Robots get their own internet

Scientists have turned on a web-based database specifically for robots, designed to let them share information about their behavior and environment.

Rapyuta has been developed by the European RoboEarth Project as a way of improving the learning ability of robots. It does this by giving them, essentially, their own internet of shared information, from both human beings and other robots.

 It’s an open source cloud robotics platform for robots, implementing a Platform-as-a-Service (PaaS) framework designed specifically for robotics applications.

“Rapyuta helps robots to offload heavy computation by providing secured customizable computing environments in the cloud,” say its developers.

“Robots can start their own computational environment, launch any computational node uploaded by the developer, and communicate with the launched nodes using the WebSockets protocol.”

Each robot connected to Rapyuta has a secured computing environment that lets it move its heavy computation into the cloud.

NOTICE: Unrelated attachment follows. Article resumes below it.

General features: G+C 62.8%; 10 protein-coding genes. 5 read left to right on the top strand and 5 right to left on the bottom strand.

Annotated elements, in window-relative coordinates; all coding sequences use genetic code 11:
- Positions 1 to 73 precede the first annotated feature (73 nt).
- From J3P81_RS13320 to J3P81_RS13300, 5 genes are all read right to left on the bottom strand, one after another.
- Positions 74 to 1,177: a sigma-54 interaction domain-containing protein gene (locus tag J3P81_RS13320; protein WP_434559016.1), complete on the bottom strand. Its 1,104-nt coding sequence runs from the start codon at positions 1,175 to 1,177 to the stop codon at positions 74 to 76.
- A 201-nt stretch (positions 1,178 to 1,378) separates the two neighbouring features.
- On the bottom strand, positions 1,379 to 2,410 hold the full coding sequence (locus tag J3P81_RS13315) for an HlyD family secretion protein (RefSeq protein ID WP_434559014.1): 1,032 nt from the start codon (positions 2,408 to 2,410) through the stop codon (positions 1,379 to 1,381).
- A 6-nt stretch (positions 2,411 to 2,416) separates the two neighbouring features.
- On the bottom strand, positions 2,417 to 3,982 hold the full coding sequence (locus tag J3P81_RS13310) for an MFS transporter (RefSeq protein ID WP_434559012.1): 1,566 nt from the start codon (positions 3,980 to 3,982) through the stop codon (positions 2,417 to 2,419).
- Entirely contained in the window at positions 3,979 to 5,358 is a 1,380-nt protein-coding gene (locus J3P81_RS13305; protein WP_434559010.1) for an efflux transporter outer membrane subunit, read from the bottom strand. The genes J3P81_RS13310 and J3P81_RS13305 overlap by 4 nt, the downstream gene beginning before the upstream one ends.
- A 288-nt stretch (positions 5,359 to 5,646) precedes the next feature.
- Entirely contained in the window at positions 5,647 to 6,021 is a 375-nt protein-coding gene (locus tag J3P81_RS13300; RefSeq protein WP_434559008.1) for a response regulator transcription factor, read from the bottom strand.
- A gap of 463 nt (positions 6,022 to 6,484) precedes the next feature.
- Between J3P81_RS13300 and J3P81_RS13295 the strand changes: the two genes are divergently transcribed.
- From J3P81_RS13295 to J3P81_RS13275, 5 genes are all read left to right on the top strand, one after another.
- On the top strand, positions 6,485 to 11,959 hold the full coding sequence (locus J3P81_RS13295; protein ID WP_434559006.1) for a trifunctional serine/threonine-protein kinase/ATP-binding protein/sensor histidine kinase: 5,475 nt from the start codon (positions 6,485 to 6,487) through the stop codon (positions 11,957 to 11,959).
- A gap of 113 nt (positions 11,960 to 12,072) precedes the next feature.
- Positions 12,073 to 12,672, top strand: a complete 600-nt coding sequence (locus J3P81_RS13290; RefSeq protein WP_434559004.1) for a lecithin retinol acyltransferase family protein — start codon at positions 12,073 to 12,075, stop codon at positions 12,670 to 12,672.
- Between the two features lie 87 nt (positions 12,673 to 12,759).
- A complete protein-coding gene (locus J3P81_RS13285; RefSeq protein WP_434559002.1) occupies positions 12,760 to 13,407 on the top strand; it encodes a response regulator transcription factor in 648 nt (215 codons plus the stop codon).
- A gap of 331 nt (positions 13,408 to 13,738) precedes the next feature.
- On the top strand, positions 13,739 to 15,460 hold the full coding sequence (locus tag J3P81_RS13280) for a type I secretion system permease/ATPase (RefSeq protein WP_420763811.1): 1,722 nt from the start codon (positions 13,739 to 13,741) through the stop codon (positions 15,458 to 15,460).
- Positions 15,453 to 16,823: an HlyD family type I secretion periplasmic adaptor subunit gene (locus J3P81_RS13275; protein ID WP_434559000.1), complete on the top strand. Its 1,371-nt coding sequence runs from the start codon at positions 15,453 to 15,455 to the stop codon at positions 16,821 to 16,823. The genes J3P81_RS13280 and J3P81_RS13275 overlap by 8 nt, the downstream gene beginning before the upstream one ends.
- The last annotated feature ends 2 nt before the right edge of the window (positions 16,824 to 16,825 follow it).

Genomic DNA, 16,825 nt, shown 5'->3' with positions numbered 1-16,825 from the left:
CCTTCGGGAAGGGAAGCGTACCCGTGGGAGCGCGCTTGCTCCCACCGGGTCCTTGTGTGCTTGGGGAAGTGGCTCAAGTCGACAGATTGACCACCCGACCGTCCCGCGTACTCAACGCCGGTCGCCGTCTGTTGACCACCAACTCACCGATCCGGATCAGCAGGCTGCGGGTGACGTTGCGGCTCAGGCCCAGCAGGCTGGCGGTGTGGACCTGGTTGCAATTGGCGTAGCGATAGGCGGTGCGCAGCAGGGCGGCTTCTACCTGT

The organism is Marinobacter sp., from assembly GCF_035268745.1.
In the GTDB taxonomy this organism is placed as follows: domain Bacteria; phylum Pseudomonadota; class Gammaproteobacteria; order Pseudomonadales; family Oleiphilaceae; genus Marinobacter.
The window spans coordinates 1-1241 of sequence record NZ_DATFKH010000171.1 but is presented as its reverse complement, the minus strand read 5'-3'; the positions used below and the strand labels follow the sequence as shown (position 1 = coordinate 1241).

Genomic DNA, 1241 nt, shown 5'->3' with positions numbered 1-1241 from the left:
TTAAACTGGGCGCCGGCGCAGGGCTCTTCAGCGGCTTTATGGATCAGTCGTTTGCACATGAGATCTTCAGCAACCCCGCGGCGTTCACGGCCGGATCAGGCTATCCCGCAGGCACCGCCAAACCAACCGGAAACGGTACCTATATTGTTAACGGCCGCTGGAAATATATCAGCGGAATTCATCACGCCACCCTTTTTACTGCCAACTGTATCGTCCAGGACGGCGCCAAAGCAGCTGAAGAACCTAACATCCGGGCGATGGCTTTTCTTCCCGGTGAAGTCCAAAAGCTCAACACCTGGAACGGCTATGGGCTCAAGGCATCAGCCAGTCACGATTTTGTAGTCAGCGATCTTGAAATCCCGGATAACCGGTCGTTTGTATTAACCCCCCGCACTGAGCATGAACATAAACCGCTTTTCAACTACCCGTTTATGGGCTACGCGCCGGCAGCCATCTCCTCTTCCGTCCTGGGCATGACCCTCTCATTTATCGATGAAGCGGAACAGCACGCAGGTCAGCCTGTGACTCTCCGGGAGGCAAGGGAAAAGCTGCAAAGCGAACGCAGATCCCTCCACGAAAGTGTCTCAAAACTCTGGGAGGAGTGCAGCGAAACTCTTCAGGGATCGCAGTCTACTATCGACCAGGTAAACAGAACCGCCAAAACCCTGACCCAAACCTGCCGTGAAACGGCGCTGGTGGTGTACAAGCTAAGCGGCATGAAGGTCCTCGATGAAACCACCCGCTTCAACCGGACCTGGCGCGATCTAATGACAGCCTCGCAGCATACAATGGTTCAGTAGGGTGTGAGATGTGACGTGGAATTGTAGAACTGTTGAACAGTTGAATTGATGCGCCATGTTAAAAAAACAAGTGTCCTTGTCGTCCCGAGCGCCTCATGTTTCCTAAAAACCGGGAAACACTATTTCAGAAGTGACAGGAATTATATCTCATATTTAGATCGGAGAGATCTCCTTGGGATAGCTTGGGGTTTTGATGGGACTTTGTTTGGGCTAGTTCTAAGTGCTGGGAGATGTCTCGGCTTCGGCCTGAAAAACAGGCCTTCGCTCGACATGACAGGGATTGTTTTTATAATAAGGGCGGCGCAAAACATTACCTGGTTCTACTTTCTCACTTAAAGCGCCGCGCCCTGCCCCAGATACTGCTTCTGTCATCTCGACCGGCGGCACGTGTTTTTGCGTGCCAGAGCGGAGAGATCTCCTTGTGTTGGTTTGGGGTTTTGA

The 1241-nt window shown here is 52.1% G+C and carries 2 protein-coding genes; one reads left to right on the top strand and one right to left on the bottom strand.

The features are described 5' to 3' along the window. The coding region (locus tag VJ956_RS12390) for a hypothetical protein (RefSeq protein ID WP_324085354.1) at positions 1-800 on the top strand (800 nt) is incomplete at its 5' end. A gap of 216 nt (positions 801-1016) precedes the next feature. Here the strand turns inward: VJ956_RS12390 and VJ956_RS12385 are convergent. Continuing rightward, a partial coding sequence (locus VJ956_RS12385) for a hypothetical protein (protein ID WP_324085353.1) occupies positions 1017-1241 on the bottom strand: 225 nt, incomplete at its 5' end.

Through a high bandwidth connection to the RoboEarth database, robots can process data in the cloud without the need for downloading and local processing. And, because computing environments are tightly interconnected with one another, they can work as teams.

Cutting the amount of processing that needs to be done by the robot itself should make them lighter and cheaper to produce. Rapyuta could be particularly useful, for example, in robot devices such as drones or self-driving cars, which need to process vast amounts of location data.

But it could also help in understanding human speech, for example, or manipulating objects in complex ways.

The RoboEarth Cloud Engine is particularly useful for mobile robots, such as drones or autonomous cars, which require lots of computation for navigation,” says Mohanarajah Gajamohan, researcher at the Swiss Federal Institute of Technology and technical lead of the project.

“It also offers significant benefits for robot co-workers, such as factory robots working alongside humans, which require large knowledge databases, and for the deployment of robot teams.